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The People v. Nusrat Javed

December 27, 2011

THE PEOPLE, PLAINTIFF AND RESPONDENT,
v.
NUSRAT JAVED, DEFENDANT AND APPELLANT.



(Super. Ct. No. 08F00715)

The opinion of the court was delivered by: Butz , J.

P. v. Javed

CA3

NOT TO BE PUBLISHED

California Rules of Court, rule 8.1115(a), prohibits courts and parties from citing or relying on opinions not certified for publication or ordered published, except as specified by rule 8.1115(b). This opinion has not been certified for publication or ordered published for purposes of rule 8.1115.

A jury convicted defendant Nusrat Javed of one count of general insurance fraud (Pen. Code, § 550, subd. (a)(1)--count one) and three counts of workers' compensation fraud (Ins. Code, § 1871.4, subd. (a)(1)--counts three, four and seven). Defendant contends: (1) the trial court erred in failing to give a unanimity instruction as to count one, and (2) the court erred regarding the amount of restitution owed by defendant. We agree the court erred in failing to give the unanimity instruction, but find the error harmless and shall affirm on count one. We reverse the restitution order and remand the matter for the trial court to reconsider the amount of the restitution fine.

FACTUAL AND PROCEDURAL BACKGROUND

On September 21, 2006, defendant tripped over a cord and fell during her shift at work. Defendant struck her forehead on a tile floor and was taken to a hospital emergency room. She had a hematoma above her left eye, but reacted normally to the light, had full range of motion in her extremities, and her CT scan was normal. The diagnosis was a closed head injury. The doctor prescribed pain medication and recommended defendant take four days off of work.

Defendant had various follow-up appointments from September 25, 2006, to February 5, 2007. Defendant claimed her condition was not improving, and she complained of blurred vision, dizziness, and back pain--all symptoms she did not mention on the day she was injured. Among her chief complaints, defendant claimed the dizziness prevented her from driving to work. Additionally, on September 25, 2006, defendant represented on her medical history form that she did not have a history of dizziness. During various appointments, she tested positive for malingering.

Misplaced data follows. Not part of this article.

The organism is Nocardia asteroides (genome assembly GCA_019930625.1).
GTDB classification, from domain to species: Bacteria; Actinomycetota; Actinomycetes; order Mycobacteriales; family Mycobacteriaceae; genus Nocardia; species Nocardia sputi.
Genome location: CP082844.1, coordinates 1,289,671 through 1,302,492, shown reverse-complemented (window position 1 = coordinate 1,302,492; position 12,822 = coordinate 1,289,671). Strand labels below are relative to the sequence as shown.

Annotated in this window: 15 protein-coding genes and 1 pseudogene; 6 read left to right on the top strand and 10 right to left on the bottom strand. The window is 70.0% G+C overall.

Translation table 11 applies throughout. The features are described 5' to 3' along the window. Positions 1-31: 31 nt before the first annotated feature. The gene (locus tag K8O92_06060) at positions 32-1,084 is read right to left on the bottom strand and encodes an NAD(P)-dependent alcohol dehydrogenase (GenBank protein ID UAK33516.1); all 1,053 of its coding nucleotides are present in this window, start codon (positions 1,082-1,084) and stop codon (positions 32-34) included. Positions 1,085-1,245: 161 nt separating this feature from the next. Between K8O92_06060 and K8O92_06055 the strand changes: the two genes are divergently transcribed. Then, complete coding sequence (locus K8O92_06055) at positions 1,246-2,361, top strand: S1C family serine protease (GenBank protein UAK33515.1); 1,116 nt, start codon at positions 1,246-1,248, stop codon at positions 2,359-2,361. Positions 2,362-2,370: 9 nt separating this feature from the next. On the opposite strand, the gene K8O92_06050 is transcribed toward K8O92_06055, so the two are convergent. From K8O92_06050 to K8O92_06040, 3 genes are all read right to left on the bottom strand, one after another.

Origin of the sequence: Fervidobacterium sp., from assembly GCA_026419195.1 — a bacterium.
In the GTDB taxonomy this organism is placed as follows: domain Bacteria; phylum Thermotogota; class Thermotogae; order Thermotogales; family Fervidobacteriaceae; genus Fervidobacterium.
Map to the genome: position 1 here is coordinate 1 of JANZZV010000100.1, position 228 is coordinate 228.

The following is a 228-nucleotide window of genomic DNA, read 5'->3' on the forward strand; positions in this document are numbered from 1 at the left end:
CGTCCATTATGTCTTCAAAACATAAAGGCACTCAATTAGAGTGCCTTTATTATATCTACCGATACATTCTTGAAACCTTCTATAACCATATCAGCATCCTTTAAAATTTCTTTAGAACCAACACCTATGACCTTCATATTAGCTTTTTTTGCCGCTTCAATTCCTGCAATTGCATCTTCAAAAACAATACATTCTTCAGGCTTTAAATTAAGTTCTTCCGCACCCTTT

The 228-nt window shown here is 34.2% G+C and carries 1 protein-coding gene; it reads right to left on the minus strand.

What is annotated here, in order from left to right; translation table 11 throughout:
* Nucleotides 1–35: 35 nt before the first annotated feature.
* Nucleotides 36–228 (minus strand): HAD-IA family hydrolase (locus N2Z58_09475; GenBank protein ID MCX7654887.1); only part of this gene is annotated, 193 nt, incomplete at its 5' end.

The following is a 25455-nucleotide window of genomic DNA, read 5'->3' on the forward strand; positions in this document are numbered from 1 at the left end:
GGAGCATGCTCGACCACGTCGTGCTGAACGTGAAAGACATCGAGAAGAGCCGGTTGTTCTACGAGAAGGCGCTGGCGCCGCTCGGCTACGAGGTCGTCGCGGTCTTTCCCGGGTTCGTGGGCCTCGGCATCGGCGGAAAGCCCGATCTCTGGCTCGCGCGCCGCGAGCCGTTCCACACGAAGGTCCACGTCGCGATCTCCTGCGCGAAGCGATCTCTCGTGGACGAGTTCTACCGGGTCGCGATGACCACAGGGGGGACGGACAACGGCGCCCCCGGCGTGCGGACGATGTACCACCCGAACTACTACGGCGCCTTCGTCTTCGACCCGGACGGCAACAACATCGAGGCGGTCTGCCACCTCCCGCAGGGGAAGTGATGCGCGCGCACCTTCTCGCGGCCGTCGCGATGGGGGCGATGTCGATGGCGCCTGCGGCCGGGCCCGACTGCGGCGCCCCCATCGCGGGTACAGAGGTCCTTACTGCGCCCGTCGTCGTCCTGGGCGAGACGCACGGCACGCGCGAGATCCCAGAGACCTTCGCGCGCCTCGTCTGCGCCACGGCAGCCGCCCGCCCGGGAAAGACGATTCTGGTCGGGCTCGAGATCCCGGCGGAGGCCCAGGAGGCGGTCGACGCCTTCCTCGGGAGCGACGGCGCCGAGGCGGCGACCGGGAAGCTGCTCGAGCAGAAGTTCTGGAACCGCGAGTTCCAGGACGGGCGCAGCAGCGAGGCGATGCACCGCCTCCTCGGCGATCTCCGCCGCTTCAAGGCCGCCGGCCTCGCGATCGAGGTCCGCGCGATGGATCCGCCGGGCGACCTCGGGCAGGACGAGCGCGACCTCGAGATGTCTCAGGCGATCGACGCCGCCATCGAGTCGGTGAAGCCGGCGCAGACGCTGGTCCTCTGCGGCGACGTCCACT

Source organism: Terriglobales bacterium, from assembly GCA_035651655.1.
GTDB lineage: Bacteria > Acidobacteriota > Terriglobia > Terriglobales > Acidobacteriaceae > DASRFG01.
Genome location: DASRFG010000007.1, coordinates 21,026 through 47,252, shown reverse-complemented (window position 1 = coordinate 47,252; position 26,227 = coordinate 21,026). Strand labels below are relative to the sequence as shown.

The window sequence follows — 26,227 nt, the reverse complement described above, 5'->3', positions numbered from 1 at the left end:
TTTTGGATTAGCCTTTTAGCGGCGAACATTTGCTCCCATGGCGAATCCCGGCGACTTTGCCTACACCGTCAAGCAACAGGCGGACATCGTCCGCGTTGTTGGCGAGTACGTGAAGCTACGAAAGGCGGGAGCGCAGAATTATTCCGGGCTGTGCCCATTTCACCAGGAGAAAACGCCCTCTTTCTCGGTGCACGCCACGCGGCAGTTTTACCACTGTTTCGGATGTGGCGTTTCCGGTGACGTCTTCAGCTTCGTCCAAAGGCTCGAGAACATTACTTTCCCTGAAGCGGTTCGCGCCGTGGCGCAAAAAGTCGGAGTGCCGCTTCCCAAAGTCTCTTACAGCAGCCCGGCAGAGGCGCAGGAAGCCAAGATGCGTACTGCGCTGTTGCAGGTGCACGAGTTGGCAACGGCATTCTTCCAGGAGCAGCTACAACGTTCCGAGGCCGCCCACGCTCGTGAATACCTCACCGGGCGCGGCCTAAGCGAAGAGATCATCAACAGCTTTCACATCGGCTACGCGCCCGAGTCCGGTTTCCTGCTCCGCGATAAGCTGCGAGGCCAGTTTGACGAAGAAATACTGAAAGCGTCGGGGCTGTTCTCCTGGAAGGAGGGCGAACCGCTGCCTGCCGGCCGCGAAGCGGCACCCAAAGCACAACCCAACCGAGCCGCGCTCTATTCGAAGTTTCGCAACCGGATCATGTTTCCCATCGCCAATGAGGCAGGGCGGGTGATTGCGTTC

The workers' compensation insurance company hired an investigator to videotape defendant. The video showed defendant driving her car and doing yard work.

It was later discovered that defendant took a trip to Pakistan from November 16 through December 24, 2006. At her medical appointments following this trip, defendant claimed she continued to experience dizziness especially when she drove, but that she did not experience any dizziness when she flew.

Defendant was charged with one count of insurance fraud and six counts of workers' compensation fraud. Defendant's charges encompassed: submitting a false or fraudulent claim for the payment of workers' compensation insurance benefits (count one); falsely denying her prior history of dizziness to her doctor on September 25, 2006 (count two); falsely representing her ability to drive on October 16, 2006 (count three); misrepresenting her ability to drive and work on October 23, 2006 (count four); falsely representing on October 27, 2006, that she was too dizzy to drive to her medical appointment (count five); falsely representing that she did not have a prior history of dizziness to her doctor on October 30, 2006 (count six); and falsely representing on January 11, 2007, that she could not drive during the previous four months (count seven).

The jury found defendant guilty of counts one, three, four, and seven, and not guilty of counts two, five, and six. The trial court suspended imposition of sentence and placed defendant on four years of felony probation, including, as a probation condition, five months in county jail. Additionally, defendant was ordered to pay restitution of $2,631.01 in temporary total disability ...


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